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Extension > Agriculture > Forage Production > Utilization > In–field assessment of alfalfa quality

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In–field assessment of alfalfa quality: Current tools and future directions

Reagan Noland, Craig Sheaffer, and M. Scott Wells, University of Minnesota
2015

Throughout the alfalfa production season, careful and informed harvest decisions increase the chances of meeting production goals. The growth of a stand, from one cut to the next, will always vary according to stand health as well as a range of environmental factors. Accurate in–field assessment of an alfalfa crop is critical to maximize profitability, in terms of both quality and yield. In the upper Midwest, where forage demands are driven by the dairy industry, the value of a crop is especially dependent on forage quality. Higher quality means higher milk/ton, which means greater profitability per ton of forage.

Alfalfa maturity as a quality indicator

forage-quality-vs-maturity

Figure 1. Relative Forage Quality (RFQ) compared to alfalfa maturity (MSC) from periodic sampling of a stand in Rosemount, MN, 2014.

Alfalfa maturity is currently the most accurate and consistent indicator of quality. As maturity increases, forage quality decreases (Figure 1). Generally speaking, good quality means higher crude protein and lower fiber fractions. Quality is highest when the leaf–stem ratio is highest (more leaves, less stems). As alfalfa develops and growth shifts from vegetative to reproductive, quality begins to decrease quickly.

Growth staging alfalfa on the 0–9 maturity scale (established by Kalu and Fick, 1981) enables the calculation of maturity indices, such as mean stage by count (MSC) and mean stage by weight (MSW). The MSC or MSW values can then be interpreted as indicators of forage quality parameters. A sample of alfalfa stems can be individually categorized into the appropriate stages described in Table 1 and illustrated in Figures 2 and 3. To calculate MSC, the stems in each stage need to be counted and the resulting values entered into the index equation. To calculate MSW, each maturity group needs to be dried and weighed, then the corresponding values plugged into the equation.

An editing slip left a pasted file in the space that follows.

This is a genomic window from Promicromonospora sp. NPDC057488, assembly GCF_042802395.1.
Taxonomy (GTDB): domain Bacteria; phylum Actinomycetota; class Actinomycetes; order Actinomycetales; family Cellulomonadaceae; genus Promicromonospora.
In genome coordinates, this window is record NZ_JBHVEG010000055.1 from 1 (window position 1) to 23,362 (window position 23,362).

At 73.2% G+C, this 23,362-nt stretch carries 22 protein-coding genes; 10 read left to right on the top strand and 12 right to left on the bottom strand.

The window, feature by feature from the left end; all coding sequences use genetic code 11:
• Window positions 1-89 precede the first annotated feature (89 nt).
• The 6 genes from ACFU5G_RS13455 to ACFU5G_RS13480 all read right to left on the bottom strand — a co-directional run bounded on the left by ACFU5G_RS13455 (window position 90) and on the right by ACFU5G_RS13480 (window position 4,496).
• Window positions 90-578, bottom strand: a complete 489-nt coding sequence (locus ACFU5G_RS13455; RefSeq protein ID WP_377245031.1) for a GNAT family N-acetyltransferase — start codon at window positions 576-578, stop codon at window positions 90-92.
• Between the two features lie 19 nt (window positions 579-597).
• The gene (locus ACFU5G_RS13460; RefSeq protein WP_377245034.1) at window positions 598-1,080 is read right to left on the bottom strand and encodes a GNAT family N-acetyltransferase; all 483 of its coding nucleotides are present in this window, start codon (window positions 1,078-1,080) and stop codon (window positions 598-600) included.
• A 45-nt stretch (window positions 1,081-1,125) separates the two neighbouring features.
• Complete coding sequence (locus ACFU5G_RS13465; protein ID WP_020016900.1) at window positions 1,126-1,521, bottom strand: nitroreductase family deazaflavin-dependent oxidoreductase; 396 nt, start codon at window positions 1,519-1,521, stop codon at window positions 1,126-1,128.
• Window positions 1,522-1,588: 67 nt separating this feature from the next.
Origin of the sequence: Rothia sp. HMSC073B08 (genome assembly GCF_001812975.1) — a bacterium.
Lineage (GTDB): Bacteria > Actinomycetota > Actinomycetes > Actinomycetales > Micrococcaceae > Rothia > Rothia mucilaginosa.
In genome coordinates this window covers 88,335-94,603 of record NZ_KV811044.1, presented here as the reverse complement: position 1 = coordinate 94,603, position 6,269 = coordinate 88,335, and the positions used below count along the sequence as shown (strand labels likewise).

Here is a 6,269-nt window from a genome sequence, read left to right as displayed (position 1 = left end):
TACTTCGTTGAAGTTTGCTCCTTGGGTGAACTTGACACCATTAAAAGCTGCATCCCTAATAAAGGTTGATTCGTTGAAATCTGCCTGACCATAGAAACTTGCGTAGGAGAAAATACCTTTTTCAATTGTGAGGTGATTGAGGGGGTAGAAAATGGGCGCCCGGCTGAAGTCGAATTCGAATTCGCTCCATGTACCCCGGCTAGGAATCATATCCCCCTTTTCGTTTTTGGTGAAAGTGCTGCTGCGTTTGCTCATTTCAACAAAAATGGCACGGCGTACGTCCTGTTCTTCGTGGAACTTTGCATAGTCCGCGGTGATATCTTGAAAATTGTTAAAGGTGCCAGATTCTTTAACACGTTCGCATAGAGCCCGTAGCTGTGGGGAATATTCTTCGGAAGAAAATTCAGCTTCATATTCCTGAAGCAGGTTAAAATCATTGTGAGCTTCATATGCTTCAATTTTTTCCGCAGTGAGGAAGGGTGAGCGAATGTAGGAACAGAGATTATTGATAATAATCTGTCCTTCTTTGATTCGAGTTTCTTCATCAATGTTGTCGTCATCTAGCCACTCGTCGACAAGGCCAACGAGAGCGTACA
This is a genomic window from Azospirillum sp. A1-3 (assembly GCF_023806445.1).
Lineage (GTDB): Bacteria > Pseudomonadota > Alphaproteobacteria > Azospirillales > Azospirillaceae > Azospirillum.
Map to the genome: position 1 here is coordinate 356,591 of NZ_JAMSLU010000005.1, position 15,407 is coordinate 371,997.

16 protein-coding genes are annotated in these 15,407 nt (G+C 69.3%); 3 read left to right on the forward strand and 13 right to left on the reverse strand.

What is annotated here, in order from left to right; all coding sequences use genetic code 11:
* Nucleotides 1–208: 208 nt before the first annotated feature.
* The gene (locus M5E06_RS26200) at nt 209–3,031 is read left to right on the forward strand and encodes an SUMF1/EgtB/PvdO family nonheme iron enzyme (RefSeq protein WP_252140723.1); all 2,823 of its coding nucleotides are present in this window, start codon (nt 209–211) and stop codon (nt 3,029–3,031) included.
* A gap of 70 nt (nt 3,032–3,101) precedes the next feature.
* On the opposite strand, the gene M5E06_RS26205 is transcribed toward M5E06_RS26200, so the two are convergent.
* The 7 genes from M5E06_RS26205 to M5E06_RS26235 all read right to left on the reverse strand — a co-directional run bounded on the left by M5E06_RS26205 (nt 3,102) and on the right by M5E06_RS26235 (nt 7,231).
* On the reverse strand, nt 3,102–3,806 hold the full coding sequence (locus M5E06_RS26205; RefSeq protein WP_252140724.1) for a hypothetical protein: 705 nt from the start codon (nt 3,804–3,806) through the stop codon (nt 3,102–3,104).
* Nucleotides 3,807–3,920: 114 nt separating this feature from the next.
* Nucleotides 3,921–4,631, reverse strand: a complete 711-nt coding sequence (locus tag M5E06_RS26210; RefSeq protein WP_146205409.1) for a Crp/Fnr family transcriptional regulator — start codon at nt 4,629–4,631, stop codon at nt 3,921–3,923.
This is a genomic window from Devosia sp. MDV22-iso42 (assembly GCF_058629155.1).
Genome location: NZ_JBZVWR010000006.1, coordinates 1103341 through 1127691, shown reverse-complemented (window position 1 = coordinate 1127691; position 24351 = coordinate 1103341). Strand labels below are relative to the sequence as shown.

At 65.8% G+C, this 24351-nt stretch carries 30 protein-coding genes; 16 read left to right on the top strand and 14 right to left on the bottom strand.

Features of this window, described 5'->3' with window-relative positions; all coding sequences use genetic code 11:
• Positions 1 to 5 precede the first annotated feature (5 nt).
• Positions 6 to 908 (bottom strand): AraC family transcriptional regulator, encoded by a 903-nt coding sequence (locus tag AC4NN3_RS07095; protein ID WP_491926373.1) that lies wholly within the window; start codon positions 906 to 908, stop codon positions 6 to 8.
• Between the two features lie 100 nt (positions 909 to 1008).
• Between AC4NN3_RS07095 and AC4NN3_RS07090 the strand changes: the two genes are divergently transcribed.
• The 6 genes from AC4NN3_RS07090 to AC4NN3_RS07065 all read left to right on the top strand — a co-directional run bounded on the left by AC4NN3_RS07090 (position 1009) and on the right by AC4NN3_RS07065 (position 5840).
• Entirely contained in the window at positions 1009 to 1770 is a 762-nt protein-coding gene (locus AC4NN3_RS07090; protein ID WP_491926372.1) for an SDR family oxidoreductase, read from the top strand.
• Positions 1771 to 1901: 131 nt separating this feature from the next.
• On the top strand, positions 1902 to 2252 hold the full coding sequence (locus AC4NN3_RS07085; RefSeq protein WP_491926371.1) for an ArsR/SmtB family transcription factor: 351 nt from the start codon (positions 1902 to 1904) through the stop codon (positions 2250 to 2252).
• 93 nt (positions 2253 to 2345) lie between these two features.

alfalfa-vegetative-stages

Figure 2. Growth staging of alfalfa: 1) Vegetative alfalfa stages 0, 1, & 2 (left to right); 2) Alfalfa buds – indicating stages 3 & 4; 3) Open flowers, stages 5 & 6; and 4) Alfalfa seed pod, stages 7, 8, & 9.

alfalfa-reproductive-morphology

Figure 3. Alfalfa reproductive morphology: 1) Closed flower, 2) Open flower, and 3) Seed pod.

Table 1. Alfalfa growth staging guide adapted from Kalu and Fick, 1981.

Stage number Stage name Stage definition
0 Early vegetative Stem length < 15 cm; no buds, flowers or seed pods
1 Mid–vegetative Stem length 16 – 30 cm; no buds, flowers or seed pods
2 Late vegetative Stem length > 31 cm; no buds, flowers or seed pods
3 Early bud 1 to 2 nodes with buds; no flowers or seed pods
4 Late bud 3 or more nodes with buds; no flowers or seed pods
5 Early flower One node with one open flower (standard open); no seed pods
6 Late flower Two or more nodes with open flowers; no seed pods
7 Early seed pod 1 to 3 nodes with green seed pods
8 Late seed pod 4 or more nodes with green seed pods
9 Ripe seed pod Nodes with mostly brown mature seed pods